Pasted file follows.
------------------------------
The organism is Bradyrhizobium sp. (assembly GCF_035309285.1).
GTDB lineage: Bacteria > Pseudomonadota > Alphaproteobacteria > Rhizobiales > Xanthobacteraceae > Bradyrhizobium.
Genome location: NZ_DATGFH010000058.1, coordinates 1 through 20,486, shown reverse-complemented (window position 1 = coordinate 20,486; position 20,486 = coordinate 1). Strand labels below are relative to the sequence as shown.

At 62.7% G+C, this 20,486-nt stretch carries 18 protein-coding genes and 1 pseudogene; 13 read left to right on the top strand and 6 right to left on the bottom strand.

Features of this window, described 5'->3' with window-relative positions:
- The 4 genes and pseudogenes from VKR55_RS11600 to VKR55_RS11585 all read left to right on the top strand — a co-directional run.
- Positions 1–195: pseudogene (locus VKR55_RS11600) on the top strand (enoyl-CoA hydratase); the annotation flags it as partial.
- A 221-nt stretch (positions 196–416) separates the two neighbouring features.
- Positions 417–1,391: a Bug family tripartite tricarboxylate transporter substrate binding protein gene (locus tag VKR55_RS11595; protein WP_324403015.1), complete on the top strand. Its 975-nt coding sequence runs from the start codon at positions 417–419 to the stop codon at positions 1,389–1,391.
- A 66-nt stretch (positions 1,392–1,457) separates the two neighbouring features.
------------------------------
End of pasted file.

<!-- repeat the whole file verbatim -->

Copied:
The organism is Bradyrhizobium sp. (assembly GCF_035309285.1).
GTDB lineage: Bacteria > Pseudomonadota > Alphaproteobacteria > Rhizobiales > Xanthobacteraceae > Bradyrhizobium.
Genome location: NZ_DATGFH010000058.1, coordinates 1 through 20,486, shown reverse-complemented (window position 1 = coordinate 20,486; position 20,486 = coordinate 1). Strand labels below are relative to the sequence as shown.

At 62.7% G+C, this 20,486-nt stretch carries 18 protein-coding genes and 1 pseudogene; 13 read left to right on the top strand and 6 right to left on the bottom strand.

Features of this window, described 5'->3' with window-relative positions:
- The 4 genes and pseudogenes from VKR55_RS11600 to VKR55_RS11585 all read left to right on the top strand — a co-directional run.
- Positions 1–195: pseudogene (locus VKR55_RS11600) on the top strand (enoyl-CoA hydratase); the annotation flags it as partial.
- A 221-nt stretch (positions 196–416) separates the two neighbouring features.
- Positions 417–1,391: a Bug family tripartite tricarboxylate transporter substrate binding protein gene (locus tag VKR55_RS11595; protein WP_324403015.1), complete on the top strand. Its 975-nt coding sequence runs from the start codon at positions 417–419 to the stop codon at positions 1,389–1,391.
- A 66-nt stretch (positions 1,392–1,457) separates the two neighbouring features.